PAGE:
While the festival is well-known and even celebrated in many parts of the country not many of the countrymen know the significance of the festival of Pongal?
The festival of Pongal is mainly celebrated in Tamil Nadu and Puducherry in India. It is celebrated to thank and express gratitude to the Gods and nature for the bountiful harvest. Pongal celebrations can stretch up to four days. It generally falls between 14th to 17th January every year. The festival of harvest is celebrated in most of the Indian states but they have different names for it and the ways to celebrate also differ. However, in almost all the states the Sun god, the Indra – God of rain and King of Heaven and nature is worshipped.
The significance of the festival of Pongal:
- The Pongal festival has existed from ancient times, from 200 B.C. to 300 A.D. also known as the Sangam Age. One can also find mention of Pongal as the Dravidian harvest festival in various Sanskrit Puranas.
- It was during that time that the young maidens took up strict penance to pray to the gods to have a plentiful harvest. The penance included observations like, speaking politely and refraining from the use of harsh words, not oiling their heads, avoiding milk and other dairy products, and an early morning bath.
- They prayed to Goddess Katyayani and brought an end to their penance after there was a bountiful harvest. It was believed that performing such penance would bring rains which would lead to an abundant harvest.
- Such observations and traditional norms gave rise to the celebration of the festival of Pongal. There have also been found traces of instances when the kings used to give or gift lands to the temple for the celebration of the Pongal festival.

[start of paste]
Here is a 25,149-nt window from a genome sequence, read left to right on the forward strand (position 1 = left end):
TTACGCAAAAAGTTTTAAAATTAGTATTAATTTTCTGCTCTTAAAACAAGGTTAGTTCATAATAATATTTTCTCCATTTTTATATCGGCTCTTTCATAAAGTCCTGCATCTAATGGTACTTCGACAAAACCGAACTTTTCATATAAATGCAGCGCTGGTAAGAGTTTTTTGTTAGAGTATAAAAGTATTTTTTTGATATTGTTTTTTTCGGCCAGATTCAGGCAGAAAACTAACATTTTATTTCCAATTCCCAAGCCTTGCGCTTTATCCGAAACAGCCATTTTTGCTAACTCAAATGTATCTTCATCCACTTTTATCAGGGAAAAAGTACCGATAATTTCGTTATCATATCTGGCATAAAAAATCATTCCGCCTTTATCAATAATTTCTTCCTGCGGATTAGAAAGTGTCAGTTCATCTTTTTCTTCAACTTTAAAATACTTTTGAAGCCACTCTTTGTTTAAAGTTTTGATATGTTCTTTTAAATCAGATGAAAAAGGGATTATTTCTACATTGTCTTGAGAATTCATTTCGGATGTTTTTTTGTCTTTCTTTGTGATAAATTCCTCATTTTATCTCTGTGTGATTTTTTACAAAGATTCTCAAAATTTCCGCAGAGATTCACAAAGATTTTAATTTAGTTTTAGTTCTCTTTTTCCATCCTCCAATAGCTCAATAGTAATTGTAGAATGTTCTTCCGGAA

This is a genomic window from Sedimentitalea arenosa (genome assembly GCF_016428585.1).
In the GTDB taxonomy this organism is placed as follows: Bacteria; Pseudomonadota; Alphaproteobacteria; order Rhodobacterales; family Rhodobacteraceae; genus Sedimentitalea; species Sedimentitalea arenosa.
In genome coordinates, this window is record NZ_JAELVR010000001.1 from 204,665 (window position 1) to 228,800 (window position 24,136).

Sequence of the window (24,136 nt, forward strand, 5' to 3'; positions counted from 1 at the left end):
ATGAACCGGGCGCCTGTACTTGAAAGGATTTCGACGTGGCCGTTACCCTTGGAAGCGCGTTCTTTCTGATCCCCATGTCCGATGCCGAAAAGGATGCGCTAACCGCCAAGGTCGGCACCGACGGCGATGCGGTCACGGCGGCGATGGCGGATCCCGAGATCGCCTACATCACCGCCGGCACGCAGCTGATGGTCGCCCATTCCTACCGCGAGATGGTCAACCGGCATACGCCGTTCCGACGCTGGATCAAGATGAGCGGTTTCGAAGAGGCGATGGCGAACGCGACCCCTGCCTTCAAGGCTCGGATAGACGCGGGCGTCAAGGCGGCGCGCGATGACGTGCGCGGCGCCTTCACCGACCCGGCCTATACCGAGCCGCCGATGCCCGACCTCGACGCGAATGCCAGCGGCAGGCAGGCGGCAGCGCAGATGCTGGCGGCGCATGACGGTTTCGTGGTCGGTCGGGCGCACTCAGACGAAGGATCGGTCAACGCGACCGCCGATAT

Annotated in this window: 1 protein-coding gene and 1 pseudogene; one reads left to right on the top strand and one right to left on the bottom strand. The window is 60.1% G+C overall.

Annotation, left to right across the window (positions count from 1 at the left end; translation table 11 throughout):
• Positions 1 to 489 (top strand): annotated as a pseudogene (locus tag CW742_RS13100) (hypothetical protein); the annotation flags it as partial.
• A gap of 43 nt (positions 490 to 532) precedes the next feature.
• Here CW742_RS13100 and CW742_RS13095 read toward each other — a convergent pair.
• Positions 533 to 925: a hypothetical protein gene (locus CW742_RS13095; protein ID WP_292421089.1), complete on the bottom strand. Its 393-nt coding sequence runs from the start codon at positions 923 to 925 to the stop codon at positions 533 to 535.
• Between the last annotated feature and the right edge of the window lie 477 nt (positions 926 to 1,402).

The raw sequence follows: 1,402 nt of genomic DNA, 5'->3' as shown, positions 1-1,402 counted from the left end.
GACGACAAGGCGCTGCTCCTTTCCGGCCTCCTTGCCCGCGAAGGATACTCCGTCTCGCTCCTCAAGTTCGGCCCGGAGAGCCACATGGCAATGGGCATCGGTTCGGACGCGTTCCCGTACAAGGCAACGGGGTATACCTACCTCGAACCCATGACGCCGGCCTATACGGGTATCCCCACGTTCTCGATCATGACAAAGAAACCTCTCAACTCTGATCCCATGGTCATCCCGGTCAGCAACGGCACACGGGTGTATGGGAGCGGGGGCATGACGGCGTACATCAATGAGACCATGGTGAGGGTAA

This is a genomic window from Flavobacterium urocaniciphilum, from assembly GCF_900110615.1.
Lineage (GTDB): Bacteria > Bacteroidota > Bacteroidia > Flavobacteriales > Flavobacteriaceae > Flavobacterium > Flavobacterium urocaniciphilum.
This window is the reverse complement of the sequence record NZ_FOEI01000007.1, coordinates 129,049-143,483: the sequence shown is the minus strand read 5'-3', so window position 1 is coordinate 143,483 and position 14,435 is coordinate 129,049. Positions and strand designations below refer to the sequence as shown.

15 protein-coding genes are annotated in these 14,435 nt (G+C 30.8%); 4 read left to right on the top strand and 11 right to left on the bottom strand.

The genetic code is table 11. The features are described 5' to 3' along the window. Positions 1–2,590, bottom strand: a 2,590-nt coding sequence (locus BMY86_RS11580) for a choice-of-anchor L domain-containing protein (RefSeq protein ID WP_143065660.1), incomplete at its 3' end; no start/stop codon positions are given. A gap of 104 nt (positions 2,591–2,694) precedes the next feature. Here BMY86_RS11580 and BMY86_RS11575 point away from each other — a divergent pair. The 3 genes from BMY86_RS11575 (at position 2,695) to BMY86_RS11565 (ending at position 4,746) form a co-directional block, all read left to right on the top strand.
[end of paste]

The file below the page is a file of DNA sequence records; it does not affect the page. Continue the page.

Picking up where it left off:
The legend associated with the festival of Pongal
Once Lord Shiva asked his vehicle, bull Basava to deliver a message to the people on earth. The message read that people should eat only once a month and have an oil massage and bath every day. But Basava accidentally delivered that people should eat every day and have an oil massage and bath once a month. Due to this mistake of his, Lord Shiva got infuriated and cursed him forever to live on the earth. Being a bull he had to plow the land for people to produce more food. Therefore, the bulls are also worshipped on this day.
How Pongal is celebrated?
Many people polish and anoint their instruments like plows and sickles that are used in farming, winnowing, or cutting the crop with oils and sandalwood paste. Devotees also perform prayers before they begin cutting the new crop with these sanctified tools.
The festival of Pongal is celebrated for three days. The way the prayers are performed differs on all three days.
- The first day, known as Bhogi Pongal, is a day celebrated with family by performing prayers and merrymaking.
- On the second day, the Sun god is worshipped, offered sweets and other delicacies prepared for the day. Hence, this day is also known as the Surya Pongal.
- The third day is known as Mattu Pongal. It is dedicated to the worship of the cattle that used to play a crucial part in farming by plowing the land, etc. in the past. The cattle are washed, bathed, their sheds are cleaned and their horns oiled and painted on this day.
- The foods that are offered to the Gods are later fed to the birds or cattle